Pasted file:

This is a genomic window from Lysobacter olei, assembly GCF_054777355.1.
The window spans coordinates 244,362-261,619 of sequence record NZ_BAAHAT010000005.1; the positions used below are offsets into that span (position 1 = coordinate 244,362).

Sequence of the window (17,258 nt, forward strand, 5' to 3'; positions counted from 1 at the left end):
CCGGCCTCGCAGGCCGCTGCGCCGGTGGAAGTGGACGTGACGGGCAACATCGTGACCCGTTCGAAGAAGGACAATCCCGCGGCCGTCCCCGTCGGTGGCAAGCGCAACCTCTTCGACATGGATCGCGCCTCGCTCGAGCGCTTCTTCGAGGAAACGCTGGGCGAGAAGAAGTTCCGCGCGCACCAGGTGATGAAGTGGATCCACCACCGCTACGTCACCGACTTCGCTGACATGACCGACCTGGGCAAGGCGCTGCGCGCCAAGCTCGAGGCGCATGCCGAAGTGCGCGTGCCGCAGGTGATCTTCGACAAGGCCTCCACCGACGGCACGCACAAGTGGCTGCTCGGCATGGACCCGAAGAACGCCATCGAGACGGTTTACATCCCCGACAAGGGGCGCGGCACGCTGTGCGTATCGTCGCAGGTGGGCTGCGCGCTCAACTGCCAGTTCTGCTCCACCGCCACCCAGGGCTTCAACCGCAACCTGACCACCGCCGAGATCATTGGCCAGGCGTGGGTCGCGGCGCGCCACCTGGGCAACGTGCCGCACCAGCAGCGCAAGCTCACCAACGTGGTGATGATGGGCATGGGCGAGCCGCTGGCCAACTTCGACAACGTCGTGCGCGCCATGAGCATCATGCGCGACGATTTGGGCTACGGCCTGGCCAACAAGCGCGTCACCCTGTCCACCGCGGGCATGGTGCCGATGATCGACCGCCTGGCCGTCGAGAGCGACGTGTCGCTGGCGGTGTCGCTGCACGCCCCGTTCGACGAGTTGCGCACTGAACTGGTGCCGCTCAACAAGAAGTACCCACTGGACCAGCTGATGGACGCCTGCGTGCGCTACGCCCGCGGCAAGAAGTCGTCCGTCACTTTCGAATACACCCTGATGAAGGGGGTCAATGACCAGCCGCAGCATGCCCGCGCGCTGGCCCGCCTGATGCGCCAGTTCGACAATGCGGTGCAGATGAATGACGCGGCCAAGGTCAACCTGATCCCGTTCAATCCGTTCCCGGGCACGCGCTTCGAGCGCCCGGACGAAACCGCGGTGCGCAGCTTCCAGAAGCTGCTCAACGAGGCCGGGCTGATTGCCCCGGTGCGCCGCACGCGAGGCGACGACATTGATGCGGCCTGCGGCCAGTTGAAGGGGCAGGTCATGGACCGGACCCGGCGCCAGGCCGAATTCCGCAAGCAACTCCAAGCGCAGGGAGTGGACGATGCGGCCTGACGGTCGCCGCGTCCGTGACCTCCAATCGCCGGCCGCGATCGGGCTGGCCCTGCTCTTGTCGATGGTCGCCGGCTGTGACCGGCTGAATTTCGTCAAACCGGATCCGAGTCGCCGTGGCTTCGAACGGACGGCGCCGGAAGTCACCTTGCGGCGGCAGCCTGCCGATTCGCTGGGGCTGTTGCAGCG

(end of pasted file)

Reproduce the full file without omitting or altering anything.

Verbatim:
This is a genomic window from Lysobacter olei, assembly GCF_054777355.1.
The window spans coordinates 244,362-261,619 of sequence record NZ_BAAHAT010000005.1; the positions used below are offsets into that span (position 1 = coordinate 244,362).

Sequence of the window (17,258 nt, forward strand, 5' to 3'; positions counted from 1 at the left end):
CCGGCCTCGCAGGCCGCTGCGCCGGTGGAAGTGGACGTGACGGGCAACATCGTGACCCGTTCGAAGAAGGACAATCCCGCGGCCGTCCCCGTCGGTGGCAAGCGCAACCTCTTCGACATGGATCGCGCCTCGCTCGAGCGCTTCTTCGAGGAAACGCTGGGCGAGAAGAAGTTCCGCGCGCACCAGGTGATGAAGTGGATCCACCACCGCTACGTCACCGACTTCGCTGACATGACCGACCTGGGCAAGGCGCTGCGCGCCAAGCTCGAGGCGCATGCCGAAGTGCGCGTGCCGCAGGTGATCTTCGACAAGGCCTCCACCGACGGCACGCACAAGTGGCTGCTCGGCATGGACCCGAAGAACGCCATCGAGACGGTTTACATCCCCGACAAGGGGCGCGGCACGCTGTGCGTATCGTCGCAGGTGGGCTGCGCGCTCAACTGCCAGTTCTGCTCCACCGCCACCCAGGGCTTCAACCGCAACCTGACCACCGCCGAGATCATTGGCCAGGCGTGGGTCGCGGCGCGCCACCTGGGCAACGTGCCGCACCAGCAGCGCAAGCTCACCAACGTGGTGATGATGGGCATGGGCGAGCCGCTGGCCAACTTCGACAACGTCGTGCGCGCCATGAGCATCATGCGCGACGATTTGGGCTACGGCCTGGCCAACAAGCGCGTCACCCTGTCCACCGCGGGCATGGTGCCGATGATCGACCGCCTGGCCGTCGAGAGCGACGTGTCGCTGGCGGTGTCGCTGCACGCCCCGTTCGACGAGTTGCGCACTGAACTGGTGCCGCTCAACAAGAAGTACCCACTGGACCAGCTGATGGACGCCTGCGTGCGCTACGCCCGCGGCAAGAAGTCGTCCGTCACTTTCGAATACACCCTGATGAAGGGGGTCAATGACCAGCCGCAGCATGCCCGCGCGCTGGCCCGCCTGATGCGCCAGTTCGACAATGCGGTGCAGATGAATGACGCGGCCAAGGTCAACCTGATCCCGTTCAATCCGTTCCCGGGCACGCGCTTCGAGCGCCCGGACGAAACCGCGGTGCGCAGCTTCCAGAAGCTGCTCAACGAGGCCGGGCTGATTGCCCCGGTGCGCCGCACGCGAGGCGACGACATTGATGCGGCCTGCGGCCAGTTGAAGGGGCAGGTCATGGACCGGACCCGGCGCCAGGCCGAATTCCGCAAGCAACTCCAAGCGCAGGGAGTGGACGATGCGGCCTGACGGTCGCCGCGTCCGTGACCTCCAATCGCCGGCCGCGATCGGGCTGGCCCTGCTCTTGTCGATGGTCGCCGGCTGTGACCGGCTGAATTTCGTCAAACCGGATCCGAGTCGCCGTGGCTTCGAACGGACGGCGCCGGAAGTCACCTTGCGGCGGCAGCCTGCCGATTCGCTGGGGCTGTTGCAGCG